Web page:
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Luciano BERIO (1925–2003)
Sequenzas I – XIV

Sequenza I for flute (1958) [5:16]
Sequenza II for harp (1963) [9:28]
Sequenza III for female voice (1966) [7:37]
Sequenza IV for piano (1966) [10:56]
Sequenza V for trombone (1965) [5:34]
Sequenza VI for viola (1967) [14:53]
Sequenza VIIa for oboe (1969) [9:17]
Sequenza VIII for violin (1976) [12:32]
Sequenza IXa for clarinet (1980) [14:01]
Sequenza X for trumpet in C and pianoresonance (1984) [17:08]
Sequenza XI for guitar (1987-88) [16:28]
Sequenza XII for bassoon (1995) [16:18]
Sequenza XIII for accordion (chanson) (1995) [8:16]
Sequenza XIV for cello (2002) [13:09]
Sequenza VIIb for soprano saxophone (1995) [7:15]
Sequenza IXb for alto saxophone (1981) [13:50]
Nora Shulman (flute); Erica Goodman (harp); Tony Arnold (soprano); Boris Berman (piano); Alain Trudel (trombone); Steven Dann (viola); Matej Šarc (oboe); Jasper Wood (violin); Joaquin Valdepeńas (clarinet); Guy Few (trumpet); Pablo Sáinz Villegas (guitar); Ken Munday (bassoon); Joseph Petric (accordion); Darrett Adkins (cello); Wallace Halladay (saxophones)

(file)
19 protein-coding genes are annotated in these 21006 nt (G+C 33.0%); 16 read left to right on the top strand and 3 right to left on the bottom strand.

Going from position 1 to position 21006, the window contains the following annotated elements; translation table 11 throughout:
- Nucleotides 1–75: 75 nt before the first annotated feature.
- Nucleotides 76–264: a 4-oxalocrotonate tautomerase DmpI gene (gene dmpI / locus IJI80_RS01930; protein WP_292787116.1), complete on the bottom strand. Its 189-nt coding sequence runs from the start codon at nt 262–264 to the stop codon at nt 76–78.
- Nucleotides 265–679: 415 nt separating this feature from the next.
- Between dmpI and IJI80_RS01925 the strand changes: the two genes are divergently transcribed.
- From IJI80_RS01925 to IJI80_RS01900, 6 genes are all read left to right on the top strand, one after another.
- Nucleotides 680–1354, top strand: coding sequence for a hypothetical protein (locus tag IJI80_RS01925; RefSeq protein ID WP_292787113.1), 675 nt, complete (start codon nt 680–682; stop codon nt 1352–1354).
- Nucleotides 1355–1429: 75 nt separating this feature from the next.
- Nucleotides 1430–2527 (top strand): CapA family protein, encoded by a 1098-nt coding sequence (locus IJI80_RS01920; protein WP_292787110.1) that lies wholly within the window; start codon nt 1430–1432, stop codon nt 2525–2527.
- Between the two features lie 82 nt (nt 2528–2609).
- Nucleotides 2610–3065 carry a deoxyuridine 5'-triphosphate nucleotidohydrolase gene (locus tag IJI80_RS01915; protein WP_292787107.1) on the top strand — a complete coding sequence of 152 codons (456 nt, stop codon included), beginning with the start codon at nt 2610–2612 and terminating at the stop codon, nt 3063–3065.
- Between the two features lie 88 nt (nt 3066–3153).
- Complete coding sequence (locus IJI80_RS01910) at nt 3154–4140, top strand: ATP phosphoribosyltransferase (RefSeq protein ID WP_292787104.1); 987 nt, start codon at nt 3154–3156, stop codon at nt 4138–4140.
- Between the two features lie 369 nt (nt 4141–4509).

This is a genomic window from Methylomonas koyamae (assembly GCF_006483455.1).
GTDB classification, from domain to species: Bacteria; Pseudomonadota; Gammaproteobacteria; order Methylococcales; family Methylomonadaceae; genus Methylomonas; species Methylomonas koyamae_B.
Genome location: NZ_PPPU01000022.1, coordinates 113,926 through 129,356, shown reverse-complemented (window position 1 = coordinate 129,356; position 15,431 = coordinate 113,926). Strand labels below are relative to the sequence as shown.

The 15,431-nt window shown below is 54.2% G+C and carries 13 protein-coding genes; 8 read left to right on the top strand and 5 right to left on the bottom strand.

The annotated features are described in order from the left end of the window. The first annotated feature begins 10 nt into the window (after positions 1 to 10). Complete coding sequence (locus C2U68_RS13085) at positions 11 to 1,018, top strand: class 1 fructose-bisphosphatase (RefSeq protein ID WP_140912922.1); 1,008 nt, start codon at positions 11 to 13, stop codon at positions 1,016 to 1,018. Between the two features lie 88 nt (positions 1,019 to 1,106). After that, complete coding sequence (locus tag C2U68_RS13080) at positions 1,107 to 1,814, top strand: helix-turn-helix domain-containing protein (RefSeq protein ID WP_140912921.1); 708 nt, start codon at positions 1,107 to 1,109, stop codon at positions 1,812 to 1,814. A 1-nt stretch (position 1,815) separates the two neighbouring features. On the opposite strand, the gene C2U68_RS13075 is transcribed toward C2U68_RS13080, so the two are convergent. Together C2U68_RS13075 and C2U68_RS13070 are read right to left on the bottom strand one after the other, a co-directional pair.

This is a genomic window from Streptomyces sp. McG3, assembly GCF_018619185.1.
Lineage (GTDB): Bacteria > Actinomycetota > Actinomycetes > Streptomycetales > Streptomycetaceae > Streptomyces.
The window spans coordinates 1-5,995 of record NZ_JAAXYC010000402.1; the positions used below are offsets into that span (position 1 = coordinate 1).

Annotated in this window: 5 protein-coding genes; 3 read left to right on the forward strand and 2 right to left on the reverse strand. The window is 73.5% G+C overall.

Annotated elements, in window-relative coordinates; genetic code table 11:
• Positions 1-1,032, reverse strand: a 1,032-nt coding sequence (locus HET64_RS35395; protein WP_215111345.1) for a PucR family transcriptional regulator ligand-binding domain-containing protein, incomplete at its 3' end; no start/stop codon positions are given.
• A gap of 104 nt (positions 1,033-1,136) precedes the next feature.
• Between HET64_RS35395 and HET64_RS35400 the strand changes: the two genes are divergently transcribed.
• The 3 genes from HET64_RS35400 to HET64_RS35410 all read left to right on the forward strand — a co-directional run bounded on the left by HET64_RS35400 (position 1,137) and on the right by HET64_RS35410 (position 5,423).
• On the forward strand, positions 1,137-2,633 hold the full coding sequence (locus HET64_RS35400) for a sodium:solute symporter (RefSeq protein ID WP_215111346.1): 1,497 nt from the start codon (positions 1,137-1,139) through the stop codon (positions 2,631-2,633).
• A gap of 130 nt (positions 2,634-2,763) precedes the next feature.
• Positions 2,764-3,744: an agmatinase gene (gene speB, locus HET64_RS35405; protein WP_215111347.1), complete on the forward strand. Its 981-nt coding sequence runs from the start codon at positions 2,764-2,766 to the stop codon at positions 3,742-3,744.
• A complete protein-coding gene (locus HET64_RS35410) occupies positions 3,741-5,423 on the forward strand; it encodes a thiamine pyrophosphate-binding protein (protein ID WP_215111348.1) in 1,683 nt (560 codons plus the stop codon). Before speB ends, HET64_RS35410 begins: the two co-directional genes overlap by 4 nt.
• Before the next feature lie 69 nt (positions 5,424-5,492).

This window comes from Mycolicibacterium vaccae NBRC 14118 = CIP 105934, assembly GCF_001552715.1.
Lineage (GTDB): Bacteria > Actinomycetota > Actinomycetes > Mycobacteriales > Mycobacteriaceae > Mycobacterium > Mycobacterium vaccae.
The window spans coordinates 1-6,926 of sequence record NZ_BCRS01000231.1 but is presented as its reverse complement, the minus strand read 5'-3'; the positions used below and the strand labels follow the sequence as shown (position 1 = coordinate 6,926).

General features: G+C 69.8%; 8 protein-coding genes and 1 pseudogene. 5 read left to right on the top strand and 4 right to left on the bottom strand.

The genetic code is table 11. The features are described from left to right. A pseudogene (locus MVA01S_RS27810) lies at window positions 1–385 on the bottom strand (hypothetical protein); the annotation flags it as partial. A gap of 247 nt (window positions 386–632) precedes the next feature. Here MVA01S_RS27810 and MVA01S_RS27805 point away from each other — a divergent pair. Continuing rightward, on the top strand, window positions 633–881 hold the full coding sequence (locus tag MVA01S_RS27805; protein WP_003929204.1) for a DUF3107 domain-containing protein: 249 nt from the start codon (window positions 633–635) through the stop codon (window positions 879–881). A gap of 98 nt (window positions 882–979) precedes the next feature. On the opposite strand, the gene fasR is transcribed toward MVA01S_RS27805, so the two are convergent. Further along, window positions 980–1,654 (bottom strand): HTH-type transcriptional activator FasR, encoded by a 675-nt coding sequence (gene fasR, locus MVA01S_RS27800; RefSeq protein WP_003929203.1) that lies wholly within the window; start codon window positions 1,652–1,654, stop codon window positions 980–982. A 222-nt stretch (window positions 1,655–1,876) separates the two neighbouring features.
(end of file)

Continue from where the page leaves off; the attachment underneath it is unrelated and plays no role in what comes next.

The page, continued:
rec. St John Chrysostom Church, Newmarket, Ontario, Canada, June 1998-May 2004. DDD
NAXOS 8.557661-63 [3 CDs: 63:02 + 60:09 + 58:48]
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This is a very attractive bargain. Berio’s Sequenza series, made up of works written over a period of more than thirty years, contains some of the most inventive solo music of the twentieth and (just) twenty-first centuries. Several of the individual compositions served to redefine the technical – and aesthetic – possibilities of the relevant instruments. It is in the nature of things that no one ‘complete’ recording is ever likely to include the ‘best’ recording of each item. But, given that there is no performance here which comes at all close to being an inadequate representation of the music, and that there are some quite outstanding performances, this set, with the added advantage of the Naxos price, deserves a place on the shelves of anyone with an interest in modern music.